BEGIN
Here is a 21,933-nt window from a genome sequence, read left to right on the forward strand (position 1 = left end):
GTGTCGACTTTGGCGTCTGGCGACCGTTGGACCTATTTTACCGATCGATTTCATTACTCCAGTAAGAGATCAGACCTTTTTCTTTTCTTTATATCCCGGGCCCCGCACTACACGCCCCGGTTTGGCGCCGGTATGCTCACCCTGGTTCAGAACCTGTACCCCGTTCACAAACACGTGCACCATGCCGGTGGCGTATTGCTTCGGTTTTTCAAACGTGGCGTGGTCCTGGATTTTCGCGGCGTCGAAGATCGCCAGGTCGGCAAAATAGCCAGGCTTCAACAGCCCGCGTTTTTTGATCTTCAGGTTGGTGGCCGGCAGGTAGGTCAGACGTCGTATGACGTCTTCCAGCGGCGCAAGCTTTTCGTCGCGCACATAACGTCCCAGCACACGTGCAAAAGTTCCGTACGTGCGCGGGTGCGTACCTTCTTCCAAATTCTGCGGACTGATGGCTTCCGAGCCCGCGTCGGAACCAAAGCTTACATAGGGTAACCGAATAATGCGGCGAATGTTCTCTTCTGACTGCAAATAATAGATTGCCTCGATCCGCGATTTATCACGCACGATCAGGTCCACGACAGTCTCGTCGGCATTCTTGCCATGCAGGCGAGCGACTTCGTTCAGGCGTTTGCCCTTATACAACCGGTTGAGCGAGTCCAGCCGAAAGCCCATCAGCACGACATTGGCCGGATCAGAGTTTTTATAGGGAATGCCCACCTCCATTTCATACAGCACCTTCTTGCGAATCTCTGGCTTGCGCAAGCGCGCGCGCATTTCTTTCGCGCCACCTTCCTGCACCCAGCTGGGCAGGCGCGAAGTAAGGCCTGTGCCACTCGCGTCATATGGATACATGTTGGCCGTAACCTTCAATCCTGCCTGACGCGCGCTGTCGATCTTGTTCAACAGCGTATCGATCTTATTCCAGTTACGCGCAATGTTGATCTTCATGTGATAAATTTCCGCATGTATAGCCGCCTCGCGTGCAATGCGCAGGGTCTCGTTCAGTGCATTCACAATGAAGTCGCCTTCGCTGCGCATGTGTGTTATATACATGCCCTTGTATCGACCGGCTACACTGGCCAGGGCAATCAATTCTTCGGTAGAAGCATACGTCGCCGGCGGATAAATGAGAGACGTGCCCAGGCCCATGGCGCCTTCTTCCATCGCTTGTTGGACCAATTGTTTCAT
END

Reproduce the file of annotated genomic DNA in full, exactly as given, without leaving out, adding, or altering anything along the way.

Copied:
Here is a 21,933-nt window from a genome sequence, read left to right on the forward strand (position 1 = left end):
GTGTCGACTTTGGCGTCTGGCGACCGTTGGACCTATTTTACCGATCGATTTCATTACTCCAGTAAGAGATCAGACCTTTTTCTTTTCTTTATATCCCGGGCCCCGCACTACACGCCCCGGTTTGGCGCCGGTATGCTCACCCTGGTTCAGAACCTGTACCCCGTTCACAAACACGTGCACCATGCCGGTGGCGTATTGCTTCGGTTTTTCAAACGTGGCGTGGTCCTGGATTTTCGCGGCGTCGAAGATCGCCAGGTCGGCAAAATAGCCAGGCTTCAACAGCCCGCGTTTTTTGATCTTCAGGTTGGTGGCCGGCAGGTAGGTCAGACGTCGTATGACGTCTTCCAGCGGCGCAAGCTTTTCGTCGCGCACATAACGTCCCAGCACACGTGCAAAAGTTCCGTACGTGCGCGGGTGCGTACCTTCTTCCAAATTCTGCGGACTGATGGCTTCCGAGCCCGCGTCGGAACCAAAGCTTACATAGGGTAACCGAATAATGCGGCGAATGTTCTCTTCTGACTGCAAATAATAGATTGCCTCGATCCGCGATTTATCACGCACGATCAGGTCCACGACAGTCTCGTCGGCATTCTTGCCATGCAGGCGAGCGACTTCGTTCAGGCGTTTGCCCTTATACAACCGGTTGAGCGAGTCCAGCCGAAAGCCCATCAGCACGACATTGGCCGGATCAGAGTTTTTATAGGGAATGCCCACCTCCATTTCATACAGCACCTTCTTGCGAATCTCTGGCTTGCGCAAGCGCGCGCGCATTTCTTTCGCGCCACCTTCCTGCACCCAGCTGGGCAGGCGCGAAGTAAGGCCTGTGCCACTCGCGTCATATGGATACATGTTGGCCGTAACCTTCAATCCTGCCTGACGCGCGCTGTCGATCTTGTTCAACAGCGTATCGATCTTATTCCAGTTACGCGCAATGTTGATCTTCATGTGATAAATTTCCGCATGTATAGCCGCCTCGCGTGCAATGCGCAGGGTCTCGTTCAGTGCATTCACAATGAAGTCGCCTTCGCTGCGCATGTGTGTTATATACATGCCCTTGTATCGACCGGCTACACTGGCCAGGGCAATCAATTCTTCGGTAGAAGCATACGTCGCCGGCGGATAAATGAGAGACGTGCCCAGGCCCATGGCGCCTTCTTCCATCGCTTGTTGGACCAATTGTTTCAT